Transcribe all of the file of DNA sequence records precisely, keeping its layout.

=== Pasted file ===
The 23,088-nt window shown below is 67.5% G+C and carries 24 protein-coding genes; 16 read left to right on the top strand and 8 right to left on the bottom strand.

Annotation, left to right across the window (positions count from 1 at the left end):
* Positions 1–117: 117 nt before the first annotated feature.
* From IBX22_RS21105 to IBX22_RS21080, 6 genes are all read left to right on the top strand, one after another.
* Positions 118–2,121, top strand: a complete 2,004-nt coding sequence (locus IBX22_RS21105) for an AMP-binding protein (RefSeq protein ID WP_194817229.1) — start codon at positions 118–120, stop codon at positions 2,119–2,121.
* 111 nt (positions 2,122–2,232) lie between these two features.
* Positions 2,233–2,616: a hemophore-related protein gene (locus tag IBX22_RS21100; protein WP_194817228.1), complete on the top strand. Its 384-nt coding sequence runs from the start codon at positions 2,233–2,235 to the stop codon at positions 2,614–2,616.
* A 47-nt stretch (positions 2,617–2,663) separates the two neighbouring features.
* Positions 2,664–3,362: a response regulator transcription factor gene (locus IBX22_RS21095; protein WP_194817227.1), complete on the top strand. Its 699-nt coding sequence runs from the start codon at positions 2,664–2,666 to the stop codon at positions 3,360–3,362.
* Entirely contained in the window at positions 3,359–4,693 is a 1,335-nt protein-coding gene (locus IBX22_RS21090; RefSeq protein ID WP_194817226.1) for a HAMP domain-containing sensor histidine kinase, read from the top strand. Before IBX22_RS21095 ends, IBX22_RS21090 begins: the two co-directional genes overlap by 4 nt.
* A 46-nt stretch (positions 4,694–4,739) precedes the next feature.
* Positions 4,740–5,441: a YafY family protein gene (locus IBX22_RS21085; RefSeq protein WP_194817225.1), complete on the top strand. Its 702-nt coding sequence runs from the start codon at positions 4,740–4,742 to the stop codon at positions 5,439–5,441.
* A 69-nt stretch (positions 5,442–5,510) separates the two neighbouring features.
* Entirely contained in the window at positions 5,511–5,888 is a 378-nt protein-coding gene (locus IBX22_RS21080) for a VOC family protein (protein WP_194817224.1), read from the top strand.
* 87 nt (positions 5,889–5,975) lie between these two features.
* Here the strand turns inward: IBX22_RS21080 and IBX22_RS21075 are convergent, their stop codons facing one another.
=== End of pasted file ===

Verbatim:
The 23,088-nt window shown below is 67.5% G+C and carries 24 protein-coding genes; 16 read left to right on the top strand and 8 right to left on the bottom strand.

Annotation, left to right across the window (positions count from 1 at the left end):
* Positions 1–117: 117 nt before the first annotated feature.
* From IBX22_RS21105 to IBX22_RS21080, 6 genes are all read left to right on the top strand, one after another.
* Positions 118–2,121, top strand: a complete 2,004-nt coding sequence (locus IBX22_RS21105) for an AMP-binding protein (RefSeq protein ID WP_194817229.1) — start codon at positions 118–120, stop codon at positions 2,119–2,121.
* 111 nt (positions 2,122–2,232) lie between these two features.
* Positions 2,233–2,616: a hemophore-related protein gene (locus tag IBX22_RS21100; protein WP_194817228.1), complete on the top strand. Its 384-nt coding sequence runs from the start codon at positions 2,233–2,235 to the stop codon at positions 2,614–2,616.
* A 47-nt stretch (positions 2,617–2,663) separates the two neighbouring features.
* Positions 2,664–3,362: a response regulator transcription factor gene (locus IBX22_RS21095; protein WP_194817227.1), complete on the top strand. Its 699-nt coding sequence runs from the start codon at positions 2,664–2,666 to the stop codon at positions 3,360–3,362.
* Entirely contained in the window at positions 3,359–4,693 is a 1,335-nt protein-coding gene (locus IBX22_RS21090; RefSeq protein ID WP_194817226.1) for a HAMP domain-containing sensor histidine kinase, read from the top strand. Before IBX22_RS21095 ends, IBX22_RS21090 begins: the two co-directional genes overlap by 4 nt.
* A 46-nt stretch (positions 4,694–4,739) precedes the next feature.
* Positions 4,740–5,441: a YafY family protein gene (locus IBX22_RS21085; RefSeq protein WP_194817225.1), complete on the top strand. Its 702-nt coding sequence runs from the start codon at positions 4,740–4,742 to the stop codon at positions 5,439–5,441.
* A 69-nt stretch (positions 5,442–5,510) separates the two neighbouring features.
* Entirely contained in the window at positions 5,511–5,888 is a 378-nt protein-coding gene (locus IBX22_RS21080) for a VOC family protein (protein WP_194817224.1), read from the top strand.
* 87 nt (positions 5,889–5,975) lie between these two features.
* Here the strand turns inward: IBX22_RS21080 and IBX22_RS21075 are convergent, their stop codons facing one another.